Aeolic Verse : Advanced Variations

Below are variations on the Aeolic verse pattern, centralized in the glycolic verse discussed in the previous post. To review the glyconic, click here.

Priapean verse is 1 glyconic and 1 Pherecratean together, with a diaeresis between them

xx –˘˘–˘– // ˚˚–˘˘– –

  • the verse form is named for the Priapeia, a collection of 95 anonymous poems concerning the phallic god Priapus, some of which are written in the Priapean style

The Lesser Asclepiad is 1 glyconic with 1 extra nucleus interposed

xx –˘˘– –˘˘– ˘–

  • there is usually a word-end after the first of the two nuclei
  • the verse form is named for the Hellenistic poet Asclepiades

The Greater Asclepiad features 1 glyconic with 2 extra nuclei interposed

xx –˘˘– –˘˘– –˘˘–˘–

  • there are usually word-ends at the first and second nuclei

The Alcaic Hendecasyllable  features 1 iambic metron with a shortened (‘headless’) glyconic

x–˘–  x –˘˘– ˘–

  • The gylconic is shortened insofar as it is missing it’s first variable syllable
  • The line is so-named because it contains eleven syllables (Greek ἕνδεκα)
  • The line is name of the lyric poet Alcaeus

The Phalaecean Hendecasyllable is a glyconic followed by a 1 bacchiac foot

xx –˘˘– ˘–   ˘–x

  • The verse is named for Phalaecus, an early epigrammatist
  • Is it just mean, or are these verse forms starting to sound like breeds of dragon from Harry Potter?

Non-Glyconic Aeolic Styles

The following verse variations are not considered glyconic derivatives.

The Aristophanic features a nucleus and a 1 bacciac foot

–˘˘– ˘––

  • Named, of course, for Aristophanes

The Adonic verse form is a nucleus with one long

  • It is named for laments to Adonis, the ‘eastern’ god of beauty, desire, etc.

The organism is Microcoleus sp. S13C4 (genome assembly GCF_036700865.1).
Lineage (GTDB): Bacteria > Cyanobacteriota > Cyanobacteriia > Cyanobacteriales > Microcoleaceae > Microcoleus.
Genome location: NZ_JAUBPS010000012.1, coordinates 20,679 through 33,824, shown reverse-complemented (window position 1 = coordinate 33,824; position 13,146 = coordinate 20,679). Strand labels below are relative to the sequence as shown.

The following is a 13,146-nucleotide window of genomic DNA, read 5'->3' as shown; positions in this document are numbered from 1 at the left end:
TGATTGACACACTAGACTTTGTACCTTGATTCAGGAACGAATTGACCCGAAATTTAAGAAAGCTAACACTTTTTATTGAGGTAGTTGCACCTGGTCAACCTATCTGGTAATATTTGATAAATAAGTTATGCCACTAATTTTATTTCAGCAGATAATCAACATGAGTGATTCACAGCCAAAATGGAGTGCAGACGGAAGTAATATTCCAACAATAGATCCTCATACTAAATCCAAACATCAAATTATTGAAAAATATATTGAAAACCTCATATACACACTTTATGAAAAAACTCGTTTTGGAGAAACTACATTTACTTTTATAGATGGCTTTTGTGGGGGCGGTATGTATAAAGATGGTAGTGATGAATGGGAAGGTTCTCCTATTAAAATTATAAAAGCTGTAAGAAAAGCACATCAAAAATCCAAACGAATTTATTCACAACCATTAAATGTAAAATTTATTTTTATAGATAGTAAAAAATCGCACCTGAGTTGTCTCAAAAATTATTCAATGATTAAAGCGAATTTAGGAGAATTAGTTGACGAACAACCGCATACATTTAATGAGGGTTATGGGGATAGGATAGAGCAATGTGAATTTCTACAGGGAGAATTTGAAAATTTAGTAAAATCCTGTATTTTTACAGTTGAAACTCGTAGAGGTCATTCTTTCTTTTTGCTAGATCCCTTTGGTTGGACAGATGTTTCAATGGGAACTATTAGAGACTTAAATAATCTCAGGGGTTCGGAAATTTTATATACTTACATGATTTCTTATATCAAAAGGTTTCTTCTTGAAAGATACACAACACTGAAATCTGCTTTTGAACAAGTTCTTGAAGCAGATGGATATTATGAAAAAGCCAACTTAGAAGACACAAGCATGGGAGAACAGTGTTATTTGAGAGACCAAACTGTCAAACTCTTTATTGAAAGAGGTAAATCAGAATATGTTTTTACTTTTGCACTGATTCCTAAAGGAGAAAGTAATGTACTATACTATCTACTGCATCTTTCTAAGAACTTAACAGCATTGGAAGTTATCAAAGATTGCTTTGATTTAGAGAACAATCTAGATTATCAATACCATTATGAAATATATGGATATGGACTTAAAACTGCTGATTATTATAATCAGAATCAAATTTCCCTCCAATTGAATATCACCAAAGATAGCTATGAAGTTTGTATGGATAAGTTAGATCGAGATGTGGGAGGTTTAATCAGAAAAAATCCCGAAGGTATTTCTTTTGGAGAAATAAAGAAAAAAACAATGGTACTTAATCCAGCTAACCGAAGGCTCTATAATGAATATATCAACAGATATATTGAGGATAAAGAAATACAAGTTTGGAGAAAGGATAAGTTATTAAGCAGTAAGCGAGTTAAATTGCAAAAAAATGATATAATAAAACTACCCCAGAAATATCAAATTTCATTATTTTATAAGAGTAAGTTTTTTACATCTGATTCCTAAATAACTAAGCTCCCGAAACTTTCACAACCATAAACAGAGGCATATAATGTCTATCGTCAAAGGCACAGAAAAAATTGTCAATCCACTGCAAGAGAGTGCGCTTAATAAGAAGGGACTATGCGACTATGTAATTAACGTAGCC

• It is the fourth line of the Sapphic stanza

The Sapphic Hendecasyllable contains 1 trochaic and an Aristophanic (nucleus with bacchiac foot)

–˘–x   –˘˘–   ˘––

The Greater Sapphic interposes an additional nucleus.

–˘–x   –˘˘–  –˘˘–  ˘––

  • Both verses are featured in the Sapphic stanza, named for the poet Sappho

The Lesser Alcaic features a dactyl and an Aristophanic (nucleus with a bacciac foot)

–˘˘ –˘˘– ––

The Essential AG: 625

Famous Phrase:

cui dōnō lepidum novum libellum? [a Phalaecean hendecasyllable: xx ––˘˘– ˘–˘–x]

to whom do I dedicate this charming new booklet? -Catullus, Carmina 1.1


Aeolic Verse

Summary of Aeolic Verse

Unlike most verse forms, Aeolic is not composed of feet. Instead, Aeolics are measured in cola. Any Aeolic colon will contain three principal parts:

  • Aeolic base + choriambic nucleus + one of several Aeolic tails

The Aeolic base is a series of two beat positions, which varies from line to line in any given work

  • It may be an iamb ( ˘– ), a trochee ( –˘ ) or a spondee ( –– ), but never a dibrach ( ˘˘).

The nucleus, in every line of every kind of Aeolic verse, will always appear as –˘˘– .

The Aeolic tail, which varies between each type of verse, takes numerous forms (see below).

Whereas metric poetry contains a set number of feet, with a variant number of possible syllable combinations, Aeolic verse offers a consistent number of syllables in each an every line (of a given work). This makes it easy to scan! All variants of each verse will sound the same.